Web surfing on your coffee break: double climate trouble?

When you nip away from your computer for a cup of coffee, you can potentially accumulate a fair amount of bad environmental karma. You can overfill the kettle and thus use more energy than you need to to boil the water; you can while away a minute or ten chatting with your colleagues, but not have your monitor set to switch off after a few minutes of inactivity. But it seems that even a bit of web-surfing back at your desk can also harm the environment, albeit in less immediately obvious way. The computer on your desk is not the only one that you’re relying on for your browsing; to function, the internet needs lots of powerful, power-hungry computers, working hard 24 hours a day as they shuttle the latest celebrity news and Twitter updates from continent to continent, computer to computer. Add the power output of all of those servers and routers to the electricity used by the computer on your desk, and it starts to add up. Today, The Times reports on calculations by Alex Wissner-Gross (who also has his own say here) that a typical Google search generates about 7g of CO2. Since boiling the kettle for your cup of coffee produces about 15g of CO2, it doesn’t take much for you to double your environmental impact with a bit of procrastination..
I have no way of checking these figures (indeed, the article admits that they’re not based on anything provided by Google themselves Update: Hypocentre points us to Google’s response). I have no reason to doubt them either, of course, but I’m not sure how useful these numbers really are given that as I read it, the calculation is not simply for the Googling alone, but includes your own computer, which would probably be on anyway – the real question is, what’s the additional impact of using the internet? Still, it’s another example of the total environmental impact of what we do being harder to assess than we may think. If we’re thinking green, we might consider the computer on our desk, but possibly not the whole information infrastructure behind it – an infrastructure that is already generating more CO2 per year than the oft-demonised airline industry. It’s easier to grasp the harm that a jet airliner can do, because you see it overhead, and you fly places in it; the server farm, in contrast, is hidden away and detached from what we use it for.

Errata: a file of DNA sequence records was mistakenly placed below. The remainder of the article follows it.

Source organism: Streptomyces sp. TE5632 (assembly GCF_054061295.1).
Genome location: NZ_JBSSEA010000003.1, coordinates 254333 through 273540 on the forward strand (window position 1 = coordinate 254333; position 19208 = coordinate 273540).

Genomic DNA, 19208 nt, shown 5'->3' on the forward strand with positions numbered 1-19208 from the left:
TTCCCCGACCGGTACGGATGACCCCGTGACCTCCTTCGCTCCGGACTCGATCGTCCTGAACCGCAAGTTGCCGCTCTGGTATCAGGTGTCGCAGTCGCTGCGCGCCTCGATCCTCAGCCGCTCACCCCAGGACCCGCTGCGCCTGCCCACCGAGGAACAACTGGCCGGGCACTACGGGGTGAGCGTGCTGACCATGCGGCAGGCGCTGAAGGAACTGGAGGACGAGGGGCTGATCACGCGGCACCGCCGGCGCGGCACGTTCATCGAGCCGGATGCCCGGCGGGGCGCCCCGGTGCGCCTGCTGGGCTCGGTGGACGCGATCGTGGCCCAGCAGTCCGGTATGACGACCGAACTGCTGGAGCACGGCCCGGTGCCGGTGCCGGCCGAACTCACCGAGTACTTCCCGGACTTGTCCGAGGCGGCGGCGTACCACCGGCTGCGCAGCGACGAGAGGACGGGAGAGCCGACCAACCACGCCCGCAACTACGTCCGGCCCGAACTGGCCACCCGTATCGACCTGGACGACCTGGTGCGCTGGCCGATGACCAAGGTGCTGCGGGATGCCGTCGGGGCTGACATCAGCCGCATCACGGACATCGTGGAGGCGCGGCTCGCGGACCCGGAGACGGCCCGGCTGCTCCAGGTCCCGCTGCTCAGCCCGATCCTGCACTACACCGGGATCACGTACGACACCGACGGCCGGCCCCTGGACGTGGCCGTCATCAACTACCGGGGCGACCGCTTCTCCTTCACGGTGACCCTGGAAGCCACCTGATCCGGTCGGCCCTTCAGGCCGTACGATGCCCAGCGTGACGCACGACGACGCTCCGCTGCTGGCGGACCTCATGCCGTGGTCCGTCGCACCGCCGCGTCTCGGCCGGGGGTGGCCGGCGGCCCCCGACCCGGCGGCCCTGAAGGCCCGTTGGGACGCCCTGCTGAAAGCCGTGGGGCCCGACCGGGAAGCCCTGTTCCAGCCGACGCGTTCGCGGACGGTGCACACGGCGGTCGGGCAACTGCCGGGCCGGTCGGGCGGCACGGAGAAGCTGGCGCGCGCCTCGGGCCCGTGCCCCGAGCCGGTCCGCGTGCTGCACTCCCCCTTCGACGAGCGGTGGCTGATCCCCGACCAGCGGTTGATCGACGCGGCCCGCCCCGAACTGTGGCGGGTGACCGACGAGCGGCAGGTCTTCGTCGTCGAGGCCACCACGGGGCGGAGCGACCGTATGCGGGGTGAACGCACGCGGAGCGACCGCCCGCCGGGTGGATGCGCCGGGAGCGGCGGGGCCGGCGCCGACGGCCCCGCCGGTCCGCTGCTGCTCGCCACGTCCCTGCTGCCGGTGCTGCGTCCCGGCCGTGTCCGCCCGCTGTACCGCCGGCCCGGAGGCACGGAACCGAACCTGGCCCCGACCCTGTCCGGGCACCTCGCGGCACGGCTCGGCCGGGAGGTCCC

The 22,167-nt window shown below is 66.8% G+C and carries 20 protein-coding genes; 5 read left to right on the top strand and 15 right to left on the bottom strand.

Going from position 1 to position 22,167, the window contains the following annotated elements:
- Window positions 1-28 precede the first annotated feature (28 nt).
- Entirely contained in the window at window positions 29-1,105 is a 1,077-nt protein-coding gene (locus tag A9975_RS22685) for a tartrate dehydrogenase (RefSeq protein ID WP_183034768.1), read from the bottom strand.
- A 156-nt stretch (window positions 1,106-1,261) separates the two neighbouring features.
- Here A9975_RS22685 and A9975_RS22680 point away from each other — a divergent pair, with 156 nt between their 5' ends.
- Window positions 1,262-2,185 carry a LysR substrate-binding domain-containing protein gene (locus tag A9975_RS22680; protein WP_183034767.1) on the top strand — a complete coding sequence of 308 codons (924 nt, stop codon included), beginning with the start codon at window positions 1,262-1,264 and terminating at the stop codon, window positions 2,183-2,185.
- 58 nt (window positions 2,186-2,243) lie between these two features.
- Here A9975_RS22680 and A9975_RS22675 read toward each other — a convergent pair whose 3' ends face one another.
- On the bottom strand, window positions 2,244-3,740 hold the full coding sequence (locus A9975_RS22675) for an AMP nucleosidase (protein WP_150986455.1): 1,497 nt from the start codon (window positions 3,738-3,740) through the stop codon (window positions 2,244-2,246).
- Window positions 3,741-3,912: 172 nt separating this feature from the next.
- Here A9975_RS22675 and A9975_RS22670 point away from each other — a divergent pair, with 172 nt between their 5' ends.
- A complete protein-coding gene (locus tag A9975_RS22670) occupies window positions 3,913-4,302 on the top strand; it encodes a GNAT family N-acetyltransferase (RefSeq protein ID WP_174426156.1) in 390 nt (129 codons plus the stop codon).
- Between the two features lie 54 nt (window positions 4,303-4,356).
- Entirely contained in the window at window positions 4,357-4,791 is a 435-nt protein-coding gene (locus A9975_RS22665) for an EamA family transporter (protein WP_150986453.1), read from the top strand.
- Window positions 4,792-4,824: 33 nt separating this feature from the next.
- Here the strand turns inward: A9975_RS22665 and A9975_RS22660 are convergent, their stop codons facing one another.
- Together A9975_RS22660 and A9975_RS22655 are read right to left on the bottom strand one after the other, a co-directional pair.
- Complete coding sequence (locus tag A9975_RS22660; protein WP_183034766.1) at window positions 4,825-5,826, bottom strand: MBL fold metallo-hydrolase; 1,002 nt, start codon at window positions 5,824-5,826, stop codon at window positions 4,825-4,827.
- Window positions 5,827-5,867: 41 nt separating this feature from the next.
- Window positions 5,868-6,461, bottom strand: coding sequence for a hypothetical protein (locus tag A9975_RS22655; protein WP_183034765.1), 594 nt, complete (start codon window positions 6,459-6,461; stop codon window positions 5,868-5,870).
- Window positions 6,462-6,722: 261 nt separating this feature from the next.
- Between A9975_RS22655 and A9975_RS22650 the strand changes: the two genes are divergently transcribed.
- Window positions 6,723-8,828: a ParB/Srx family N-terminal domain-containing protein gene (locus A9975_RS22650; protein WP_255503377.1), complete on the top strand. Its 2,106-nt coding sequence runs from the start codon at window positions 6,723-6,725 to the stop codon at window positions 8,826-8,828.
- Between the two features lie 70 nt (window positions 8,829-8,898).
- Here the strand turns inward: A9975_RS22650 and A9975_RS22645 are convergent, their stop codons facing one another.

Similar things seem to crop up all the time: food grown locally using mechanised farm equipment and fertilisers may sometimes have a bigger carbon footprint that crops grown the old-fashioned way overseas. The other week Maria informed us that home baking bread may not be very eco-friendly either. Making informed choices about reducing one’s carbon footprint seems fraught with difficulty, with good information often difficult to find. If anyone knows of any good sources of such calculations, let me know in the comments.

Categories: environment, public science
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Comments (10)

  1. hypocentre says:

    Google says it’s more like 0.2g.
    You could, however, hold your breath for 20 seconds while you google to compensate. (OK, that doesn’t quite work as you continue to generate CO2 while holding your breath but it does show something of the scale of CO2 we are talking about here).

  2. Cuttlefish says:

    (Sorry–I tried to paste in my comment, but moveable type would not recognize it.)
    [Well, let’s give this a go… – Chris]
    Reading This Just Increased Your Carbon Footprint
    It’s getting to the point, these days, where looking at the news
    Is utterly depressing – it’s the information blues;
    Not merely the economy, although that’s bad enough;
    But politics, environment, and scientific stuff-
    For instance, just this morning as I had my morning cup
    And read the recent news reports I just had Googled up,
    I read a Harvard physicist (named Alex Wissner-Gross)
    Accusing me of murder (well, not really, but it-s close)!
    You see, my carbon footprint (which we know is really bad)
    Was growing with each Google search and coffee that I had!